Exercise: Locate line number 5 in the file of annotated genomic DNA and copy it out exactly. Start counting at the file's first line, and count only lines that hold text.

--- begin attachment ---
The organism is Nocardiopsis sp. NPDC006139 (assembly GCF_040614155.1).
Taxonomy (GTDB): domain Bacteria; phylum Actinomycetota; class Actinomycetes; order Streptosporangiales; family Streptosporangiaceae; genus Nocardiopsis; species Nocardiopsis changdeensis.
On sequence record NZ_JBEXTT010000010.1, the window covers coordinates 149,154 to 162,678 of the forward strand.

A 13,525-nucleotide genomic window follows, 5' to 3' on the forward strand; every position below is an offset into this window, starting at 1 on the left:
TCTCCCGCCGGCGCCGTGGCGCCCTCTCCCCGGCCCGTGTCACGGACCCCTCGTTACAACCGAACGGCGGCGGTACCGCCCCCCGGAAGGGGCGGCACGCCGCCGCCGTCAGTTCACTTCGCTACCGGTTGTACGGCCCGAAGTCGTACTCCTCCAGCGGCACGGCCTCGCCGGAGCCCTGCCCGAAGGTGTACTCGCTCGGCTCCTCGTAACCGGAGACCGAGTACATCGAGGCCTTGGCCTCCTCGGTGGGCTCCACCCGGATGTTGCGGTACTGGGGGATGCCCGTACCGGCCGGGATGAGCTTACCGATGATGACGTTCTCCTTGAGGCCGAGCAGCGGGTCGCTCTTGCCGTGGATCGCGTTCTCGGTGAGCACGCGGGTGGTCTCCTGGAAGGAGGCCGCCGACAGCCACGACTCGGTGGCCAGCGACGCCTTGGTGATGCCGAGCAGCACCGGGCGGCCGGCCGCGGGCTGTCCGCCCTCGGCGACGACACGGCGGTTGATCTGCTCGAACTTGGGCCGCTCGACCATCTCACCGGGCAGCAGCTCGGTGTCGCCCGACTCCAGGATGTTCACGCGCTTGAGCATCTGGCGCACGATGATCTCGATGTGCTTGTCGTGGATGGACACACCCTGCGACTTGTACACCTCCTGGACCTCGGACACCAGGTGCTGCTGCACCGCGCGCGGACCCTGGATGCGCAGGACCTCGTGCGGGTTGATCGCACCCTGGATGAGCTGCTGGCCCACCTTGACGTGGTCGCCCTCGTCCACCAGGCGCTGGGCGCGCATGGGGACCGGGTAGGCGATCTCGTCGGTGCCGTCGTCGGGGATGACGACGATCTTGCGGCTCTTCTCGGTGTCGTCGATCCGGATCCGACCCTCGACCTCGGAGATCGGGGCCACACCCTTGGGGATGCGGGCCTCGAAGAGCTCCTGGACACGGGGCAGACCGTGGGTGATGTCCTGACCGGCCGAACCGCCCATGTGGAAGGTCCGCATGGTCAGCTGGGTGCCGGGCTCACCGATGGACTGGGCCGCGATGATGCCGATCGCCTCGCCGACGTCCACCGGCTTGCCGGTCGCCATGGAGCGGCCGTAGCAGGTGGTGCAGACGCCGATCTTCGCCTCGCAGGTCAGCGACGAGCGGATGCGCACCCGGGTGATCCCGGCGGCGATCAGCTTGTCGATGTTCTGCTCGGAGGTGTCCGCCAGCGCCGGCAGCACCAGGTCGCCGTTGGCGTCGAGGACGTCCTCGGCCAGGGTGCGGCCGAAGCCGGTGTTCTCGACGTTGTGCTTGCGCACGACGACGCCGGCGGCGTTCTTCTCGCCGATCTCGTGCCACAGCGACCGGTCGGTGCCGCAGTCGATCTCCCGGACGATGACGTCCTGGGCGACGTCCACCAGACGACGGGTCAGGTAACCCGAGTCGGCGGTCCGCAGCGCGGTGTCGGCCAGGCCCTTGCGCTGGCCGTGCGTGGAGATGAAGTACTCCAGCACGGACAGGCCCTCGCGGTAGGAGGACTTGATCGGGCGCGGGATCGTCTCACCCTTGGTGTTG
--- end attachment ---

TCTCCCGCCGGCGCCGTGGCGCCCTCTCCCCGGCCCGTGTCACGGACCCCTCGTTACAACCGAACGGCGGCGGTACCGCCCCCCGGAAGGGGCGGCACGCCGCCGCCGTCAGTTCACTTCGCTACCGGTTGTACGGCCCGAAGTCGTACTCCTCCAGCGGCACGGCCTCGCCGGAGCCCTGCCCGAAGGTGTACTCGCTCGGCTCCTCGTAACCGGAGACCGAGTACATCGAGGCCTTGGCCTCCTCGGTGGGCTCCACCCGGATGTTGCGGTACTGGGGGATGCCCGTACCGGCCGGGATGAGCTTACCGATGATGACGTTCTCCTTGAGGCCGAGCAGCGGGTCGCTCTTGCCGTGGATCGCGTTCTCGGTGAGCACGCGGGTGGTCTCCTGGAAGGAGGCCGCCGACAGCCACGACTCGGTGGCCAGCGACGCCTTGGTGATGCCGAGCAGCACCGGGCGGCCGGCCGCGGGCTGTCCGCCCTCGGCGACGACACGGCGGTTGATCTGCTCGAACTTGGGCCGCTCGACCATCTCACCGGGCAGCAGCTCGGTGTCGCCCGACTCCAGGATGTTCACGCGCTTGAGCATCTGGCGCACGATGATCTCGATGTGCTTGTCGTGGATGGACACACCCTGCGACTTGTACACCTCCTGGACCTCGGACACCAGGTGCTGCTGCACCGCGCGCGGACCCTGGATGCGCAGGACCTCGTGCGGGTTGATCGCACCCTGGATGAGCTGCTGGCCCACCTTGACGTGGTCGCCCTCGTCCACCAGGCGCTGGGCGCGCATGGGGACCGGGTAGGCGATCTCGTCGGTGCCGTCGTCGGGGATGACGACGATCTTGCGGCTCTTCTCGGTGTCGTCGATCCGGATCCGACCCTCGACCTCGGAGATCGGGGCCACACCCTTGGGGATGCGGGCCTCGAAGAGCTCCTGGACACGGGGCAGACCGTGGGTGATGTCCTGACCGGCCGAACCGCCCATGTGGAAGGTCCGCATGGTCAGCTGGGTGCCGGGCTCACCGATGGACTGGGCCGCGATGATGCCGATCGCCTCGCCGACGTCCACCGGCTTGCCGGTCGCCATGGAGCGGCCGTAGCAGGTGGTGCAGACGCCGATCTTCGCCTCGCAGGTCAGCGACGAGCGGATGCGCACCCGGGTGATCCCGGCGGCGATCAGCTTGTCGATGTTCTGCTCGGAGGTGTCCGCCAGCGCCGGCAGCACCAGGTCGCCGTTGGCGTCGAGGACGTCCTCGGCCAGGGTGCGGCCGAAGCCGGTGTTCTCGACGTTGTGCTTGCGCACGACGACGCCGGCGGCGTTCTTCTCGCCGATCTCGTGCCACAGCGACCGGTCGGTGCCGCAGTCGATCTCCCGGACGATGACGTCCTGGGCGACGTCCACCAGACGACGGGTCAGGTAACCCGAGTCGGCGGTCCGCAGCGCGGTGTCGGCCAGGCCCTTGCGCTGGCCGTGCGTGGAGATGAAGTACTCCAGCACGGACAGGCCCTCGCGGTAGGAGGACTTGATCGGGCGCGGGATCGTCTCACCCTTGGTGTTG